Romney’s statement above also happens to be a wild misrepresentation of what really happened. Obama didn’t just focus on civil rights and immigration during the debates and speeches leading up to the election, and Romney didn’t have anything new to offer on jobs, foreign policy or military strategy. Regarding employment, he said that he would create 12 million jobs in four years, true. But Moody’s Analytics has estimated that 12 million jobs will be created through 2016 regardless of who is president. Job creation estimates are based on policies that have already been implemented. This was Romney’s only substantive claim about job growth.
Further, during the final debate, other than the obligatory Republican call to expand the military, we couldn’t really tell how Romney was any different than Obama on foreign policy and the military. According to this Reuters article:
Monday night’s foreign policy debate between the Republican presidential nominee and the Democratic president was striking for the frequency with which Romney aligned himself with Obama’s strategies rather than distancing himself from them.
So, what was this “strategy” Romney was talking about that was focused on the big issues? On most of the big issues other than health care, he more closely aligned or even agreed with Obama’s policies.
I don’t make a practice of watching a lot of MSNBC because I think that would make me no better than FOX News viewers who tune in every day to have their own views confirmed, but Al Sharpton (He should not be a TV host for many reasons) did have an interesting segment tonight in which he featured a previously unreleased audio recording of Lee Atwater outlining what he thought should be the more modern GOP strategy for taking advantage of white bigotry in the early 1980s. Here is one of the more offensive parts:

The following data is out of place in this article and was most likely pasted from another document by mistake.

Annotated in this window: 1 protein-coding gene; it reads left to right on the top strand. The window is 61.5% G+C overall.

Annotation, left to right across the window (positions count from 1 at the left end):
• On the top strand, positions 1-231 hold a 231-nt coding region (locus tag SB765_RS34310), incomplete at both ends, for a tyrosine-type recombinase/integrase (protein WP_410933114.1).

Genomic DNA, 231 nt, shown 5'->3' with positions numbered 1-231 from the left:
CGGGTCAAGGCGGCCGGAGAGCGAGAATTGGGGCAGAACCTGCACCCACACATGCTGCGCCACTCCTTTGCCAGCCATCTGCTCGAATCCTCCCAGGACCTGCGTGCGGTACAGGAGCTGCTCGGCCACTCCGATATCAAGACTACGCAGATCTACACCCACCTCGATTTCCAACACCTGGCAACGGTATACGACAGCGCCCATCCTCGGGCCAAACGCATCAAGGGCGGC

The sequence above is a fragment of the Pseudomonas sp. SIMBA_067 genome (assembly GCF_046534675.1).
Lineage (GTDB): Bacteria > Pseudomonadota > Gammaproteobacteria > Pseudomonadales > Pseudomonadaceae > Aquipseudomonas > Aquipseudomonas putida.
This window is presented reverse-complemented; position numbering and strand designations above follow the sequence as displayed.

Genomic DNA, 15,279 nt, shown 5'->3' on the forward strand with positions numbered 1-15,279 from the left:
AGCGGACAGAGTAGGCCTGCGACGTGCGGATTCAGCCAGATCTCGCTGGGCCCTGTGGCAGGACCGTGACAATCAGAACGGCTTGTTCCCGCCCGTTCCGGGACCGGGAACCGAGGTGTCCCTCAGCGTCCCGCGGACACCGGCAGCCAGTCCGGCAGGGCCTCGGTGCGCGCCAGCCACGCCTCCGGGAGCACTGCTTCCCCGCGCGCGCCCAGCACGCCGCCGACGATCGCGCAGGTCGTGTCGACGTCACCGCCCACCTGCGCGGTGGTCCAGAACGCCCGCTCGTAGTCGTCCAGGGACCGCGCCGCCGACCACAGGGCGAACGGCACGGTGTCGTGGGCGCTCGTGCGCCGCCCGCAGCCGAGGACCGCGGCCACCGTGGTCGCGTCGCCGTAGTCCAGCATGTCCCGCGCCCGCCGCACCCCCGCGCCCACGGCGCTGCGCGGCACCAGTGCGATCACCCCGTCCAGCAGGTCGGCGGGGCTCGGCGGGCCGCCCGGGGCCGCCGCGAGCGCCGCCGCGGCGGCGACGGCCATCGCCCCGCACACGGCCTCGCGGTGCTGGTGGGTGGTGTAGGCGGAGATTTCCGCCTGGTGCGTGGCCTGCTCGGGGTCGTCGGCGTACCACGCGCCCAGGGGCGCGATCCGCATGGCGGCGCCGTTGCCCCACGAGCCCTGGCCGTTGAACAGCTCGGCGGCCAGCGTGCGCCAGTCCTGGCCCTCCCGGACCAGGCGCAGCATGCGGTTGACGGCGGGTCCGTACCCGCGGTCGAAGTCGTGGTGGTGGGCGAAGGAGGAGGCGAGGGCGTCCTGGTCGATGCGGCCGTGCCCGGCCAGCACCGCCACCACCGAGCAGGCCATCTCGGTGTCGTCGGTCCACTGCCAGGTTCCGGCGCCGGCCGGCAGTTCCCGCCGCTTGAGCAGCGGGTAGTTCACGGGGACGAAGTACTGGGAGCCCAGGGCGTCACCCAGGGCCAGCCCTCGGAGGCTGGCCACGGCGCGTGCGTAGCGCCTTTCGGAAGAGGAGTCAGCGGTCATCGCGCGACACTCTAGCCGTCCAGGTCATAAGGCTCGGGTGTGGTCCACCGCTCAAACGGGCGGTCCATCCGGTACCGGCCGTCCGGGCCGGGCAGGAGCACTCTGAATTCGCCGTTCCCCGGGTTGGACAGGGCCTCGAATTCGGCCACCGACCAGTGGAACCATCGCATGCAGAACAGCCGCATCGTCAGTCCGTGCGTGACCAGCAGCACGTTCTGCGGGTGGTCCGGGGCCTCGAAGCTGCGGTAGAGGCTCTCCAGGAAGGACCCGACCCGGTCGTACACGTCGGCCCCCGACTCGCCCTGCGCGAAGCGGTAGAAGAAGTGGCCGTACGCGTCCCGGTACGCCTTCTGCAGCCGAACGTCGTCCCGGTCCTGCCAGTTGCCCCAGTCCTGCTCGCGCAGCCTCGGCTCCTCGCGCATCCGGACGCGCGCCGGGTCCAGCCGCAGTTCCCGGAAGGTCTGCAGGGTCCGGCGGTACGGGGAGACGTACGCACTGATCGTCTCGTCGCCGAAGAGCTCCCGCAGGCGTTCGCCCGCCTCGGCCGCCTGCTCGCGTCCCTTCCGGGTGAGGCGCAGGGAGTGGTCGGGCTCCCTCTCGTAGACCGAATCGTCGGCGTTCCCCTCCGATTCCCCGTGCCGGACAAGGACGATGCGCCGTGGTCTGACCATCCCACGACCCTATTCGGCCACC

You start out in 1954 by saying, “Nigger, nigger, nigger.” By 1968 you can’t say “nigger”—that hurts you, backfires. So you say stuff like, uh, forced busing, states’ rights, and all that stuff, and you’re getting so abstract. Now, you’re talking about cutting taxes, and all these things you’re talking about are totally economic things and a byproduct of them is, blacks get hurt worse than whites.… “We want to cut this,” is much more abstract than even the busing thing, uh, and a hell of a lot more abstract than “Nigger, nigger.”
Romney, Bill O’Reilly, Paul Ryan and others within the GOP have essentially used this strategy to cater to the uneducated, white vote in the South and other rural parts of the nation. While they can’t say anything approaching the offensiveness of “nigger” anymore, they can play on the same white fears that they have for the better part of a century. It’s a hideous but effective strategy.
For one of the more acerbic looks vice presidential hopeful Paul Ryan, look no further than Maureen Dowd:
Here’s a snippet:
… The Young Gun and former prom king is a fan of deer hunting, catfish noodling, heavy metal and Beethoven. He’s a great dad who says the cheese, bratwurst and beer of Wisconsin flow in his veins. He’s so easy to like — except that his politics are just a teensy bit heartless.
Rush Limbaugh hails Ryan as “the last Boy Scout,” noting that the tall, slender 42-year-old is a true believer: “We now have somebody on the ticket who’s us.”
For the rest of us, at least, Ryan is not going to raise our hopes only to dash them. Unlike W., he’s not even going to make a feint at “compassionate conservatism.” Why bother with some silly scruple or toehold of conscience?